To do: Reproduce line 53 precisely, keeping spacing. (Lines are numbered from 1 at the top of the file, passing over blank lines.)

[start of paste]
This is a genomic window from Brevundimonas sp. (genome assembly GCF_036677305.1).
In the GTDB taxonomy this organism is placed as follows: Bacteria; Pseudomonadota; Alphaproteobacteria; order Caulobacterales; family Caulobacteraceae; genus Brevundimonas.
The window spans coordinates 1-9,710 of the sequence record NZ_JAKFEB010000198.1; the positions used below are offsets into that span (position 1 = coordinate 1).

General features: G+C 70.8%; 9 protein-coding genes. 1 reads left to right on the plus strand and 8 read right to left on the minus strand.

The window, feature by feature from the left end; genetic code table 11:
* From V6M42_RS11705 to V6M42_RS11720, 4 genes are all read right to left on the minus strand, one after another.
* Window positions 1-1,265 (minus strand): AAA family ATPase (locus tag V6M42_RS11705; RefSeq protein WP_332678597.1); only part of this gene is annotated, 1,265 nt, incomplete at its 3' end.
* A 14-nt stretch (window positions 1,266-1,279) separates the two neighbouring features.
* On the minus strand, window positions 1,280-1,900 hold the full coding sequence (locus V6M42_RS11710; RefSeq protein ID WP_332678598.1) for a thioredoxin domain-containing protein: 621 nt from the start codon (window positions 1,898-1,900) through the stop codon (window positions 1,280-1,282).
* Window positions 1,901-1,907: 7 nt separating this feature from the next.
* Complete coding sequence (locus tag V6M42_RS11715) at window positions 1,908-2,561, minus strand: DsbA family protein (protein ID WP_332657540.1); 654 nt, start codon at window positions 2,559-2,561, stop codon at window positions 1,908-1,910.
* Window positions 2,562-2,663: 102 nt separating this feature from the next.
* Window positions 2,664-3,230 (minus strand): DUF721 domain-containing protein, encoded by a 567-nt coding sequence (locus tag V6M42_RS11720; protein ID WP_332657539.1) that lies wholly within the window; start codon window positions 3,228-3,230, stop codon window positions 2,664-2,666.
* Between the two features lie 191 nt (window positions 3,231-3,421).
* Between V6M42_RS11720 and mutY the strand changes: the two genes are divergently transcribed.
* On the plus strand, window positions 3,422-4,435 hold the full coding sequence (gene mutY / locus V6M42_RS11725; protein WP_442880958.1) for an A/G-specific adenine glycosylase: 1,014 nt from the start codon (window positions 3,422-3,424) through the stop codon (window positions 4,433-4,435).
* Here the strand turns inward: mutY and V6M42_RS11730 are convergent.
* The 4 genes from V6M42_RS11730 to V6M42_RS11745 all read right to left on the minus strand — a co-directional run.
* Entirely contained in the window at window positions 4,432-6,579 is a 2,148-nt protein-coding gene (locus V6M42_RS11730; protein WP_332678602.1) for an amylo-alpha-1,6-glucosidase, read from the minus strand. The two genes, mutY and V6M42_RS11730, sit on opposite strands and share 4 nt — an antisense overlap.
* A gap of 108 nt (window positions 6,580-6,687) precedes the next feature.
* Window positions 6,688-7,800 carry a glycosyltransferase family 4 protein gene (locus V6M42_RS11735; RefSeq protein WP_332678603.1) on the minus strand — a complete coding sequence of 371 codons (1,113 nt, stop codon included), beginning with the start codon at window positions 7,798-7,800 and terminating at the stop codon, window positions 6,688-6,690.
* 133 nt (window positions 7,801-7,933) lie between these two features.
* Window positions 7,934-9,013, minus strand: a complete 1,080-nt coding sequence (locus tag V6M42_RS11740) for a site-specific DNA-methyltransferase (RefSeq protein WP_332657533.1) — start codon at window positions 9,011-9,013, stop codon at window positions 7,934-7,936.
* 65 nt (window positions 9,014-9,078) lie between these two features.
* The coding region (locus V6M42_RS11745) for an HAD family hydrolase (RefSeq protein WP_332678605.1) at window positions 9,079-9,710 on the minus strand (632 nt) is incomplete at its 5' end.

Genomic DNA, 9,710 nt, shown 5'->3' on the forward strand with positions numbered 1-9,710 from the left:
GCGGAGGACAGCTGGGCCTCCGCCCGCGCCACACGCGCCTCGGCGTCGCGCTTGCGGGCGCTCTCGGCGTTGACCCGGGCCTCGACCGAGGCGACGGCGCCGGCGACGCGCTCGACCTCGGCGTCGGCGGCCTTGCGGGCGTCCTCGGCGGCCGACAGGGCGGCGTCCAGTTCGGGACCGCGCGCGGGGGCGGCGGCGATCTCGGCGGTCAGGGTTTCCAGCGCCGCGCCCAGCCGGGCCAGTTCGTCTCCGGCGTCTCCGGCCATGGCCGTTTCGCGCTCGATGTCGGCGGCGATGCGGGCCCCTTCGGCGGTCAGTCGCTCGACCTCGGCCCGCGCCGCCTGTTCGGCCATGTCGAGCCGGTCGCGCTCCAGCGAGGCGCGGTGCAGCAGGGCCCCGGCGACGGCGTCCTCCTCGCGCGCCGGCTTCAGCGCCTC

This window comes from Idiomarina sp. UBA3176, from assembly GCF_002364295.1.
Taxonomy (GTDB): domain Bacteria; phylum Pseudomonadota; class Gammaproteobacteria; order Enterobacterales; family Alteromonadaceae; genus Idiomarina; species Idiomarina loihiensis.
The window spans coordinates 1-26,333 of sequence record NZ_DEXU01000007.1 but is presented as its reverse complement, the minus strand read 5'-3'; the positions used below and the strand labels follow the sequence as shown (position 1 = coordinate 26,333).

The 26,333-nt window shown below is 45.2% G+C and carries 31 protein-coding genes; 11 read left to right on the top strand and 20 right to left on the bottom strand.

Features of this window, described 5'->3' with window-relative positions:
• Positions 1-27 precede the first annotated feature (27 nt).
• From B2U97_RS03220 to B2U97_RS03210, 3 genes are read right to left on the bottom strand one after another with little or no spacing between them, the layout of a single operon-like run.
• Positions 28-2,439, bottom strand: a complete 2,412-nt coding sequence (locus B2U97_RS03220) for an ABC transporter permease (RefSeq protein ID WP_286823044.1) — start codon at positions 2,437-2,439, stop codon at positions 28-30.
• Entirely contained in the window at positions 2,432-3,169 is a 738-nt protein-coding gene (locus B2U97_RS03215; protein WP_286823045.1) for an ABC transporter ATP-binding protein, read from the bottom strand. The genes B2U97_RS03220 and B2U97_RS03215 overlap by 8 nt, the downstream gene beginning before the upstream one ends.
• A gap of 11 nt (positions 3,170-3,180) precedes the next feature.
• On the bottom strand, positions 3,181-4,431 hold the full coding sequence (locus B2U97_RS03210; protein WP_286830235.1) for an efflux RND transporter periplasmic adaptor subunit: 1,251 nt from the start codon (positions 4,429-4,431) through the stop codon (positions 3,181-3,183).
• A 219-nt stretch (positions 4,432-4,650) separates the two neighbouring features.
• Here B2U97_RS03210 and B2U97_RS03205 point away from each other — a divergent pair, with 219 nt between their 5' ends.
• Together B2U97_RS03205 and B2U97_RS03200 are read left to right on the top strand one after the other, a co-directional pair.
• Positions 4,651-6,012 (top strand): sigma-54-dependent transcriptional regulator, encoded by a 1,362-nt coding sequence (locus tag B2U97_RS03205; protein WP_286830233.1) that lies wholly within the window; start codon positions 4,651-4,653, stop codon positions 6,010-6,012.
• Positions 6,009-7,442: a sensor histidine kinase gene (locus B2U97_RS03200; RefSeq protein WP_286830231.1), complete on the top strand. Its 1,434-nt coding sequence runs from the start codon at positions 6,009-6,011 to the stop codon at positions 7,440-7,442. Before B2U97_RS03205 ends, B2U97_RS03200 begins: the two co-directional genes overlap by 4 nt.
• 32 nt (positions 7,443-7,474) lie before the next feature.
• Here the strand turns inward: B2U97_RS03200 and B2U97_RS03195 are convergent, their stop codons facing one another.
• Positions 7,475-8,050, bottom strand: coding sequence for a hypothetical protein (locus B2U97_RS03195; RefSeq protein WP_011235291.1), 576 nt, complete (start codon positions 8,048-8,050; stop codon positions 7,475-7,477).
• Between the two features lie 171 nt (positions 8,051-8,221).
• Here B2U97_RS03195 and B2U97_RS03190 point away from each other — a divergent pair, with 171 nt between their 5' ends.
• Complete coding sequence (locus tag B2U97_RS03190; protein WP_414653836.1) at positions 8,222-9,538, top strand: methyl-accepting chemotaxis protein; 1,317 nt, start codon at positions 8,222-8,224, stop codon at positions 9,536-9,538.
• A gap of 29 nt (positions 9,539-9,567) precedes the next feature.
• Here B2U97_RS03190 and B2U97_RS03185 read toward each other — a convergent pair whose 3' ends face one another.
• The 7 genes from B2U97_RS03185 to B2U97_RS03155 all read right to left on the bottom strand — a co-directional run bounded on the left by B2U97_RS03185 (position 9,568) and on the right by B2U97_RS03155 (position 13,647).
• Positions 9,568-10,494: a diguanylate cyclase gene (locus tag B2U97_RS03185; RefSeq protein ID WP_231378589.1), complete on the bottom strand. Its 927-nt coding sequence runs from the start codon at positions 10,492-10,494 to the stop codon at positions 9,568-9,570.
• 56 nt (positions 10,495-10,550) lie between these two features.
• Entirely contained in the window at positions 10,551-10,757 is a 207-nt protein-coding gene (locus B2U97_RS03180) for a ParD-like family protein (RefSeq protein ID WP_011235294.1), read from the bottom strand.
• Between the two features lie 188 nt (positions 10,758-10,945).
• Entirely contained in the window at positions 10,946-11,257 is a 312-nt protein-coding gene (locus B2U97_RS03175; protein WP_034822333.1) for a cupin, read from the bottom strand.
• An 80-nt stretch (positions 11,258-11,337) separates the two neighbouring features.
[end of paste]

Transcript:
• Positions 9,568-10,494: a diguanylate cyclase gene (locus tag B2U97_RS03185; RefSeq protein ID WP_231378589.1), complete on the bottom strand. Its 927-nt coding sequence runs from the start codon at positions 10,492-10,494 to the stop codon at positions 9,568-9,570.